Although there are financial risks to beekeeping because of the impact weather can have on their work, and other outside factors, the Simons are dedicated to their craft.

Carson, the oldest child of the Simon family, prepares to go up to bat at his baseball tournament. "I lost count of how many times I've been stung after about 150," Carson said.

The Simon family cheers on Carson at his baseball tournament. Between all three kids' extracurriculars, the family has to balance everyone’s schedules to keep everything in line. “We have learned to juggle events and schedules quite well,” Andy said.

“Running my own business feels like nurturing a child,” Andy said.

Carson and Cameron play around the hives while dad talks to customers. Carson helped out his dad with the bees. “My favorite memory is going down to Georgia with dad to help with the bees,” Carson said.

Kate practices horse riding at her lesson at Aliskana Acres. Kate has been riding horses for three years.

Julie helps Kate tighten her helmet before her horse riding lesson with her instructor Heather Willoughby. “Our family is always on the move,” Julie said.

For Andy at the beginning of Simon Apiaries, there was uncertainty, lots of late nights, hard work, and ultimately a lot of effort put in to help the business grow.

Andy and Julie pray with Kate before bed. “No matter how busy we get, we always keep our faith in Christ at the center,” Julie said.

“It’s not easy, but it’s my passion,” Andy said.

Julie attends her youngest son Cameron’s kindergarten class at Alvaton Elementary to show an observation bee hive and give a quick lesson about honeybees. “I like the bees because they make honey for us,” Cameron said.

When Andy and the rest of the family aren’t beekeeping, they are constantly on the go. From Carson and Cameron’s baseball practices to Kate’s horse riding and volleyball lessons, they fill their lives spending time as a family. Even when they are always on the move, they continue to support and lift each other up.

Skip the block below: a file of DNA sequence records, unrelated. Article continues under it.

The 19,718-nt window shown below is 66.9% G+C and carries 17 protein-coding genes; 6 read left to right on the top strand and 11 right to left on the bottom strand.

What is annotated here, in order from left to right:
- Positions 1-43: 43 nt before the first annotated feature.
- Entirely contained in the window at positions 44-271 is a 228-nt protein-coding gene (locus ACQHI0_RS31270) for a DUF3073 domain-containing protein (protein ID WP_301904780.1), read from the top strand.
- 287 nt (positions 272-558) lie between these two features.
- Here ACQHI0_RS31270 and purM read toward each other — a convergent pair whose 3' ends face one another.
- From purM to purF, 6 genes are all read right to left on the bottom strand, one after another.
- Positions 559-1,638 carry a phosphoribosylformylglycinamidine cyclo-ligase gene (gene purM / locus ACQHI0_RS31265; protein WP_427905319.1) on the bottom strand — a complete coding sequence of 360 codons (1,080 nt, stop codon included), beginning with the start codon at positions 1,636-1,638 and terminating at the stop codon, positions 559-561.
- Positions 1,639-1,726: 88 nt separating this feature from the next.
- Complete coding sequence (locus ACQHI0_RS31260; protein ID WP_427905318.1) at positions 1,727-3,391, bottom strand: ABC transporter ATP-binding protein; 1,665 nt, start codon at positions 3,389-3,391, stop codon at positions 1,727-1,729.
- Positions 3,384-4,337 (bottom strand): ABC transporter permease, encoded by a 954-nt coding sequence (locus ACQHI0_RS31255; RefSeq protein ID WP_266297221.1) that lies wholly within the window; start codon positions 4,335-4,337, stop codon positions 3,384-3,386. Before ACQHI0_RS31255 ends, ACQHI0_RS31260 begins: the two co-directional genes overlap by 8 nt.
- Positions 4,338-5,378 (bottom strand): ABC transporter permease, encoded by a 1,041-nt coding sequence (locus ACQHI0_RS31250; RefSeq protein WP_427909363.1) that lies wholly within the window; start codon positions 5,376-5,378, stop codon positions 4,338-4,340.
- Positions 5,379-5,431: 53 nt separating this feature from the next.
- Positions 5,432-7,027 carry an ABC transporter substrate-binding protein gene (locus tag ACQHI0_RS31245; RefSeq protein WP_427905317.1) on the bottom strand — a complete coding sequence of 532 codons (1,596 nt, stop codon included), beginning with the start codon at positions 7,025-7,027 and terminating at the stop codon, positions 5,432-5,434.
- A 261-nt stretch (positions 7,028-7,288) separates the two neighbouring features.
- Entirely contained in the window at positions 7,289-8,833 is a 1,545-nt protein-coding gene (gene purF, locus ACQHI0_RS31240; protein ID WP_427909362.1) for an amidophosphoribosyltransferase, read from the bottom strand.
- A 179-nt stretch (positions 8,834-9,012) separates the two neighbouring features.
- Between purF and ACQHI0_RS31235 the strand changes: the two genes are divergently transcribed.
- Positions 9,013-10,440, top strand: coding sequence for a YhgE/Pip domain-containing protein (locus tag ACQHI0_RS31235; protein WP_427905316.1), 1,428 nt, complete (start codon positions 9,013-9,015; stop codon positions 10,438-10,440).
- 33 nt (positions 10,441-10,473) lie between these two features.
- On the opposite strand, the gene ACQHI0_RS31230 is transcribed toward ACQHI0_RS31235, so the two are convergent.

Cameron picks flowers from the family yard to give to his mom while she helps with customer nuc pick ups.

Andy and his family are motivated to keep the business going and keeping up with the demand for honey. Through the busy days, they always make it a goal to help each other.

The Simon family dog, Honey, sits at the top of hill overlooking the backyard watching Andy help a customer. When Honey was a puppy, she got stung in the face while she was near the bees and ever since, will not get close when the bees are out. “She supports and overlooks from a distance,” Julie said.

Julie measures Cameron’s height before settling the kids down for bed after a long Sunday schedule. “Our family is constantly on the run. Whether is be bee related or sports, we take it all in stride,” Andy said.

End to a Busy Day

The Simon’s watch TV and relax before getting the kids ready for bedtime. “We can honestly say that the life we have, the wonderful marriage and the amazing children are all blessings from God,” Andy said. Through the Simon’s busy schedules they find joy in what they do and continue to stay close as a family in all the busyness. “I’m sure in five years when they’re older and teenagers, we’re just going to be like, man, we don’t have any time,” Andy said.

“This is our busy season of life. It hasn’t been this busy before and this year it’s every single day. So, we’re trying to find that perfect little balance,” Julie said.

Made on